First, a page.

Drama Queen

ONCE UPON a time in Goa (February 1993 to be exact) there lived a hammy actor couple called Shabnam (Mallika Sherawat) and Mazumdar (Paresh Rawal). Both are part of a drama company where things turn topsy turvy when Arjun (Rahul Bose), Shabnam’s ardent fan, arrives in town.

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Published: Mon 25 Aug 2008, 8:55 PM

Last updated: Sun 5 Apr 2015, 2:51 PM

Everytime hubby Mazumdar launches into a particular dialogue (he is playing Akbar in the company’s favourite costume drama Mughal-e-Azam), Arjun hastens backstage for a rendezvous with Shabnam Anarkali. This leads to some fairly amusing moments as Mazumdar gets flustered each time Arjun leaves the auditorium. Imagine how much more disconcerted Mazumdar would be if he knew that Arjun was clandestinely meeting his wife.

Anyway, it turns out that there is more to Arjun than being Shabnam’s besotted fan and lover. He is, if you please, an officer from RAW on an undercover mission.

No, not to investigate Shabnam’s unfaithful ways but to unearth the activities of an underworld don about to wreak havoc in the country.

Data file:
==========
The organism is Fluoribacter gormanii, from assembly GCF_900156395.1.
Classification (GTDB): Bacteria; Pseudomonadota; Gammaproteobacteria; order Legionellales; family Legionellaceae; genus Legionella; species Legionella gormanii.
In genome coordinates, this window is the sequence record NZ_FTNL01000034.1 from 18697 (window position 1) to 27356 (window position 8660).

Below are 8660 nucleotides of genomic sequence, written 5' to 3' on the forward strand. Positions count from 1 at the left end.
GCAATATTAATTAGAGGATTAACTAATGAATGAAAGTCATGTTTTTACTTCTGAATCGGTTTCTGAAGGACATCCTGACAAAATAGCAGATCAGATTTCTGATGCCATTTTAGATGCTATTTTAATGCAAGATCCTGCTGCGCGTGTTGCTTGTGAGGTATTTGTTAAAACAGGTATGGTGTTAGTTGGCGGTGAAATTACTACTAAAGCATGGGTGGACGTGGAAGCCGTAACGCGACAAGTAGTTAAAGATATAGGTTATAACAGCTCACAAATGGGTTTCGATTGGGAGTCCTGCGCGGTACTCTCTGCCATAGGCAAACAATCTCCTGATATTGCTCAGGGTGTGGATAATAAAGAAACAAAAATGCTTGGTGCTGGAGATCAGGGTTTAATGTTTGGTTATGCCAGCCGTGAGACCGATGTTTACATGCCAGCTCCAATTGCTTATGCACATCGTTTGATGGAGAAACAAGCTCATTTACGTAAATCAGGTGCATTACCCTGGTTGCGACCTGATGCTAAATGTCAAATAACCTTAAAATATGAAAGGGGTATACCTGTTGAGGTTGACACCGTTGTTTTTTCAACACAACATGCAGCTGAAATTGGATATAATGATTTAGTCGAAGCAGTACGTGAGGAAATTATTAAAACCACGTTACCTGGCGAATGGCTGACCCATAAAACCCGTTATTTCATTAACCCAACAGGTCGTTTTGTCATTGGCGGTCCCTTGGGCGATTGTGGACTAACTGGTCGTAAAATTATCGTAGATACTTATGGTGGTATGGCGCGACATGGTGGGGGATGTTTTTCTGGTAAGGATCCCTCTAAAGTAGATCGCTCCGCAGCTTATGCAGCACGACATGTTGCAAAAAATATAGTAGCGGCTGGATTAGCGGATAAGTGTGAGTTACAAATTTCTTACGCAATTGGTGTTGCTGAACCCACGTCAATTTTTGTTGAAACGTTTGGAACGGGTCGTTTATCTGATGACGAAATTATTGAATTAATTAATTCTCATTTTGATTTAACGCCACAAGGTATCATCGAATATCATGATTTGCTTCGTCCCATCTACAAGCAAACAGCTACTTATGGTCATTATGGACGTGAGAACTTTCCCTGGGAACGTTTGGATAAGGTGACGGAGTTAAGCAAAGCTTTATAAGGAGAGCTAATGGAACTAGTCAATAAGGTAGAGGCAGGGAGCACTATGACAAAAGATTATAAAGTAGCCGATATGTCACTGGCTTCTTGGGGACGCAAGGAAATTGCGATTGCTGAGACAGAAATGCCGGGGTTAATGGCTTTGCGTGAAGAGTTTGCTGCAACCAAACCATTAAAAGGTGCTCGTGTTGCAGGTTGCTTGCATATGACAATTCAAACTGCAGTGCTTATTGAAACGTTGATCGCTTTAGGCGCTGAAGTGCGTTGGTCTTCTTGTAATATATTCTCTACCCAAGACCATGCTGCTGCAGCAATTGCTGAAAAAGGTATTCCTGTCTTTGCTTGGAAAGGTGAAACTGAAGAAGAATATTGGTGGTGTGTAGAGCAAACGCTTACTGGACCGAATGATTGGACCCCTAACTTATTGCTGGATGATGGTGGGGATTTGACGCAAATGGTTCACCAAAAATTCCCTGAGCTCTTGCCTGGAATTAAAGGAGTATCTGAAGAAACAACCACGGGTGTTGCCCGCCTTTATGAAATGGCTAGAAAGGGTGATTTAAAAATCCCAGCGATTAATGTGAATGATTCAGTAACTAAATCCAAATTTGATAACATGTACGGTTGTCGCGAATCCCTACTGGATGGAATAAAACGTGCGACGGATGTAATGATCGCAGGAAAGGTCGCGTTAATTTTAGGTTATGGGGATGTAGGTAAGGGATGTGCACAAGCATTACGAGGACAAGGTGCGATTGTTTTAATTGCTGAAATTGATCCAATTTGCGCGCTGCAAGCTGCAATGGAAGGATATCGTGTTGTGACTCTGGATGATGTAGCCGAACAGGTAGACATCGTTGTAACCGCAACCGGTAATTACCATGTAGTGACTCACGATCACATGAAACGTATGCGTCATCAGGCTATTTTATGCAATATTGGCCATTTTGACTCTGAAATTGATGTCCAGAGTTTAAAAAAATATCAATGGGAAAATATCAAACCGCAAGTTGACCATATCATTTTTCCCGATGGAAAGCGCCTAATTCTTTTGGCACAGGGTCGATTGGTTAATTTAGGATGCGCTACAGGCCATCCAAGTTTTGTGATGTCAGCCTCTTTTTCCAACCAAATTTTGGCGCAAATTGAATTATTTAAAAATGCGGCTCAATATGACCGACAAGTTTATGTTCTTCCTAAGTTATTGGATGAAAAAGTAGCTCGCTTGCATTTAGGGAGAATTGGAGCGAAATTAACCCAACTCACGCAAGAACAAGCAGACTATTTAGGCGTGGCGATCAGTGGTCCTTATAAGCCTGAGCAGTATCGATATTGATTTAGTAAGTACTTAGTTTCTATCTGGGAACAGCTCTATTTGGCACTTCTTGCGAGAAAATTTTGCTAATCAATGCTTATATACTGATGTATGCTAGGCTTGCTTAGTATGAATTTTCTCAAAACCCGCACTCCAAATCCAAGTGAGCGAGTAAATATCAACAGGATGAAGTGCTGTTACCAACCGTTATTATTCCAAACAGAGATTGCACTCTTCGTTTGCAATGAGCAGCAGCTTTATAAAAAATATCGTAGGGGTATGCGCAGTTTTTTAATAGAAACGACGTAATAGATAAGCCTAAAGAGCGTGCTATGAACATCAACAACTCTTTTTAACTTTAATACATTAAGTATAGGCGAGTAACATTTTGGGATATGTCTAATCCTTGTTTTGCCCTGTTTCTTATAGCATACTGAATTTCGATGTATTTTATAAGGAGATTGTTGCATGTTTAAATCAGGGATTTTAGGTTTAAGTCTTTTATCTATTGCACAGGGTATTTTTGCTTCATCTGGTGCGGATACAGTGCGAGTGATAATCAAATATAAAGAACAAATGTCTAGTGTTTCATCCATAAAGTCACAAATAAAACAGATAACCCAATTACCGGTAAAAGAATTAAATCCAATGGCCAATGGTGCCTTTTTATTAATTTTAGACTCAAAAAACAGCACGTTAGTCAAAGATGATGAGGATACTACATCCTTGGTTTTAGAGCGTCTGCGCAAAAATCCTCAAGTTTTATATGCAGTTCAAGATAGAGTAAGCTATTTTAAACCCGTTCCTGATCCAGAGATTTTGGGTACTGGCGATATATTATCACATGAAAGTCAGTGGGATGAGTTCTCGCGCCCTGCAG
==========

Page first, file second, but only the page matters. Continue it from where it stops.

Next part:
Would you believe that RAW cannot send Arjun enough back-up so he is forced to rope in his lady love, her husband and their equally hammy costars to help him in his mission?

And that is the harebrained story of Maan Gaye Mughall-e-Azam, which is supposed to have you rolling in the aisles.

All it does, at best, is evoke a feeble smile now and then.

While the first part does have a few whacky moments, the second part collapses into chaos. On top of which there are inane songs thrust in at whim.

Ripped off from Mel Brooks0 To Be Or Not To Be (1983), this black comedy has plenty of talented actors but all of them are wasted in daffy roles that make them indulge in daffier antics.

The competent likes of Paresh Rawal, Rahul Bose, Kay Kay Menon, Pawan Malhotra, Zakir Hussain and Manoj Joshi are made to fool around in proceedings that do nothing to showcase their abilities.

As for Mallika Sherawat, she pouts and pirouettes and prances in revealing clothes, none of which has anything to do with acting.

Sanjay Chhel is undoubtedly a talented writer (as we know from the lively dialogues of films like Rangeela and Yes Boss) but direction doesn’t appear to be his cup of tea. Or should that be, katori of Mughlai gravy?

He sets out to offer a ribtickling satire along the lines of Jaane Bhi Do Yaaro but ends up dishing out an unruly escapade that isn’t sure if it’s supposed to be a parody, patriotic saga, underworld yarn or extra marital complication.

And trying to hook up a drama company’s shenanigans with the 1993 serial bombings in Mumbai seems entirely far-fetched. Bottom line: This Maan Gaye Madness isn’t worth your while.

Review by Sudha Mukerjee

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